We tried the pink shoes on first, but they didn’t fit so well. So, we unlaced the purple ones and slipped them on. Abbie cried. I told her, “This is like all the things we’ve done for the first time after your cast — at first it may hurt a little, or be scary, but in no time this won’t bother you at all.”

The shoes fit perfectly – so, Matt and Abbie got their wish! Here are Abbie’s first pair of tennis shoes in four years:

I cried. Jayna was overwhelmed. She asked me “Do you still have that Nemo?” She was referring to a stuffed Nemo that we placed under Abbie’s feet in the PICU. Jayna sat her up in a chair before her eyes were even open, and when Abbie followed our instructions to go find the Nemo below her feet with her heels, Jayna become one of our first advocates in our “Abbie Is In There” campaign. Her asking about Nemo was validating for both of us just how far we have come, and how much hope and progress remain to be realized.

Here’s a picture of Kai. He was surprised I wanted a photo of him, but he does such an amazing job, and his efforts truly improve Abbie’s quality of life. If you’re on Oahu and need orthotics, call him at Advanced Prosthetics!

Daddy came home from a week in Nashville to find his girl up in her wheelchair with big ol’ purple shoes that were just MADE for walking. And, now when we put them on we get smiles instead of tears…more progress!

The angle of this picture makes her feet look even bigger. I don’t watch much TV, but for some reason I’ve seen the “King of Queens” episode about the “big hand portrait” more than once. This picture made me think of that and laugh. We’ll be changing out her foot plates soon — we’d put ones on to accommodate knees that didn’t bend. Now, they are just getting in the way of knees that do bend and feet that want to be flat — hurrah!

It continues to rain, fiercely at times — my apologies to those here on vacation, what a bummer — but there is so much sunshine in our house that the grey outside has no chance of pressing in. These are good days!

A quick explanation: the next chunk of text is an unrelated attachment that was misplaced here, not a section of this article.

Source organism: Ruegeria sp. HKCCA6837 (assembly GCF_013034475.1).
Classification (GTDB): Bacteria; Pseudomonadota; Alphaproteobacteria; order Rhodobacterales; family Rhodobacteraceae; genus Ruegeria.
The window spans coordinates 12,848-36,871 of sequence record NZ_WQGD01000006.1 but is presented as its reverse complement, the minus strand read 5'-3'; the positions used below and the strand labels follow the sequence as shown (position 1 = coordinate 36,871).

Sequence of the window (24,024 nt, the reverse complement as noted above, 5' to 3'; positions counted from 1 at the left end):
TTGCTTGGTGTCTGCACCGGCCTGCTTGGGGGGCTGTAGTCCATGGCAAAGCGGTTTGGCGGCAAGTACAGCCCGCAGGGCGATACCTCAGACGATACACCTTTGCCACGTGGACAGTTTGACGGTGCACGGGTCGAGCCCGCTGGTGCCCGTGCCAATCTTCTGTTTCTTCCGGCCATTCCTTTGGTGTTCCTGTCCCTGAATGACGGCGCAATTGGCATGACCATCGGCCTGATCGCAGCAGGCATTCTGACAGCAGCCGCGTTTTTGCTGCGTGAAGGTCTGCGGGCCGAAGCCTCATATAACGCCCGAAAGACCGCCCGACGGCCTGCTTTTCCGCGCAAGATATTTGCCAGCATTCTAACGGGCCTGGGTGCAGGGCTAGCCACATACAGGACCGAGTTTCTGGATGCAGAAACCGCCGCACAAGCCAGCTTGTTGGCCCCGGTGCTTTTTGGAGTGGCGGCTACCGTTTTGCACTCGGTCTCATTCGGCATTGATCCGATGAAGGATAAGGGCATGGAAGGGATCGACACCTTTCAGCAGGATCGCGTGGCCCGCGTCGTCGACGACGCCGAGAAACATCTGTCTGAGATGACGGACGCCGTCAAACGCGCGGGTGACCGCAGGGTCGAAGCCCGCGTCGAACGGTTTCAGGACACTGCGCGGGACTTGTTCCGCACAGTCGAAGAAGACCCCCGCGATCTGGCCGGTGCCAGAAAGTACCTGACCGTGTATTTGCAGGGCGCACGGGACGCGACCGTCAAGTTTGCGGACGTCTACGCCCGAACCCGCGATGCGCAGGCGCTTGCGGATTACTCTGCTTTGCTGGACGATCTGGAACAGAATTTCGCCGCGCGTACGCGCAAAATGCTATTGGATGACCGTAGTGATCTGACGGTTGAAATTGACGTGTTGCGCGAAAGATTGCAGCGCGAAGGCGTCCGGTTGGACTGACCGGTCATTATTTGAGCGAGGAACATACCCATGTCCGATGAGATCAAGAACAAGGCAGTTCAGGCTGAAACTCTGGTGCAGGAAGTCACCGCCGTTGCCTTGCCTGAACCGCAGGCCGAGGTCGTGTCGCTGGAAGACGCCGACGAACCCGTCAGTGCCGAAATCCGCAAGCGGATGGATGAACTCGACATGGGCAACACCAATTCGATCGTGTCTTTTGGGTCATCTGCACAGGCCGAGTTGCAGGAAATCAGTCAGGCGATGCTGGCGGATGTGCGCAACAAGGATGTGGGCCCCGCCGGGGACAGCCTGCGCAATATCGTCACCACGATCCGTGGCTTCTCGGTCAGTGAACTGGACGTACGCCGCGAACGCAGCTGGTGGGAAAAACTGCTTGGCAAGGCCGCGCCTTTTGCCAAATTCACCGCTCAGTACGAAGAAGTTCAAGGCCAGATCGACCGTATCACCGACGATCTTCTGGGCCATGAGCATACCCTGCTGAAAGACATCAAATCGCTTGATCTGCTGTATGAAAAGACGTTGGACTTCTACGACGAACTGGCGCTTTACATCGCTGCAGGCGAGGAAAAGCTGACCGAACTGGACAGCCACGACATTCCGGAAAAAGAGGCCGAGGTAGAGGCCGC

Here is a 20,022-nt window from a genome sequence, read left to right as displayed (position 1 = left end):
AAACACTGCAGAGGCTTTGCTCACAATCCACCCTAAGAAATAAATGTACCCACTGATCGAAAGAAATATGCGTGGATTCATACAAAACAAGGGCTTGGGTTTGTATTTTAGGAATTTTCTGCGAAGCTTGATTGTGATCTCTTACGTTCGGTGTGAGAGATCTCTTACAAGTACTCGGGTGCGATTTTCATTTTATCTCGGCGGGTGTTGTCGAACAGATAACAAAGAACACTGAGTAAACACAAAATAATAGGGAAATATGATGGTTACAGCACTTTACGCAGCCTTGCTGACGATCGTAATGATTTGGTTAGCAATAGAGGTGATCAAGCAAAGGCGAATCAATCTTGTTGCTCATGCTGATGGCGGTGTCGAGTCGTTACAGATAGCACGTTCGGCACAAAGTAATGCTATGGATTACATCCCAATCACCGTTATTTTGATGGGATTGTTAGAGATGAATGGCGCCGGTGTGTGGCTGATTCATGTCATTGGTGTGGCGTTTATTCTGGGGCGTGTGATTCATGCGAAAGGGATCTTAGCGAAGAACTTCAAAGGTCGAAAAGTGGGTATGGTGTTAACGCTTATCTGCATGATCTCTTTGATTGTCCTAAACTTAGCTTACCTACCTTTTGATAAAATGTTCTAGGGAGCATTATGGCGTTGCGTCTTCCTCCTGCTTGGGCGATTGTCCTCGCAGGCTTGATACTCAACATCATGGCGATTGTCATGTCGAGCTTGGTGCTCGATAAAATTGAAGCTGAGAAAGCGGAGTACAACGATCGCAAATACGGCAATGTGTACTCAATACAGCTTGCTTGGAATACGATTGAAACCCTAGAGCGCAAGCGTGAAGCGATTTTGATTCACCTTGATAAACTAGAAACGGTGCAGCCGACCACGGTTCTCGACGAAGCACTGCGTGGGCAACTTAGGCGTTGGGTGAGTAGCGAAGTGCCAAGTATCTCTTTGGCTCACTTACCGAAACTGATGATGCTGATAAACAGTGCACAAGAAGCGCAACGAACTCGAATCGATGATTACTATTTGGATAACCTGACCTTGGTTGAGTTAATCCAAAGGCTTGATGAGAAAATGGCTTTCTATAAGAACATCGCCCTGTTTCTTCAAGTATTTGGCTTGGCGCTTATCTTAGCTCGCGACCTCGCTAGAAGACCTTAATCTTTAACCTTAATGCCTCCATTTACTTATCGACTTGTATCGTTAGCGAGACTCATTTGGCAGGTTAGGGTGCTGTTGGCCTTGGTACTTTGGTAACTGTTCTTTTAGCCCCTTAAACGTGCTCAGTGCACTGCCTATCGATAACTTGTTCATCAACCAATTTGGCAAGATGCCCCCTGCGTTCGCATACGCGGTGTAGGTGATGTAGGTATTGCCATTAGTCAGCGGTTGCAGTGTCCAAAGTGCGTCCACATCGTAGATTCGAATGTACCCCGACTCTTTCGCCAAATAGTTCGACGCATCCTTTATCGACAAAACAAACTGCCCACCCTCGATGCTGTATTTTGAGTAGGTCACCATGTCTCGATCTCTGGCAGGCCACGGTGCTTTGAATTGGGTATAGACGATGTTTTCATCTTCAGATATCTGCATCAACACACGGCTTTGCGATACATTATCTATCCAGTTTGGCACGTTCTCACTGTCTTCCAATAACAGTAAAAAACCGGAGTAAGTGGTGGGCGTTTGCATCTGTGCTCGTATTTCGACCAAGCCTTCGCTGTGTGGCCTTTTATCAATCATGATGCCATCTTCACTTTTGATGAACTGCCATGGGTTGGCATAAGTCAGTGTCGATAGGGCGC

Unexpected Answers

This has the potential to be a long update, so I am going to break it up into three parts. The first, most important segment is about Abbie’s first week of rehab, while the second and third parts are especially pertinent to other brain injury families – so I hope you’ll read them when you have time.

Part I: Tears

We began post-op PT last Wednesday mostly just doing measurements and some sitting. Nothing too challenging, but we still got a few complaints when we didn’t support her knees well enough.

The next morning I decided to lay her on her tummy across a ball, to allow her knees to bend. We had some serious tears, and they weren’t all coming from Abbie. It is so very, very hard to watch her suffer, even for a good cause. It made the whole day heartbreaking for me, and took me to some very painful places mentally.

On Friday I had to miss PT to go to the dentist. Ray went to check on Abbie and Genevieve and called to report that he found both of them in tears. Ugh. By the time I returned to the hospital to pick them up, all was well, and I thought perhaps the dentist appointment had been a gift, to spare my heart of more than it could’ve handled that day.

Saturday was a bit better, and slowly I could see that things were getting easier each day. I told Abbie that this was just a process we were going to have to work through, so that she could do all the things she was excited about before the surgery: riding a bike, riding a horse, walking down the hall. I reminded her that it is safe now to move her body, as a lot of her resistance didn’t seem to be coming from pain but from fear of pain.

Monday’s PT was a HUGE improvement. She sat on a bench, with her knees beautifully bent and her feet flat on the floor. It has been four years since she was able to do that with ease. To pass the time on the bench Abbie dressed up a Mr. and Mrs. Potato Head by selecting all the various parts. No surprise that they turned out very colorfully: purple lips, blue eyelashes, pink ears, green nose…she loved it!

Yesterday I was able to lay her on that same ball with absolutely NO complaining..in fact she enjoyed it. Maria came to work with her and was very encouraged, which rubbed off on me.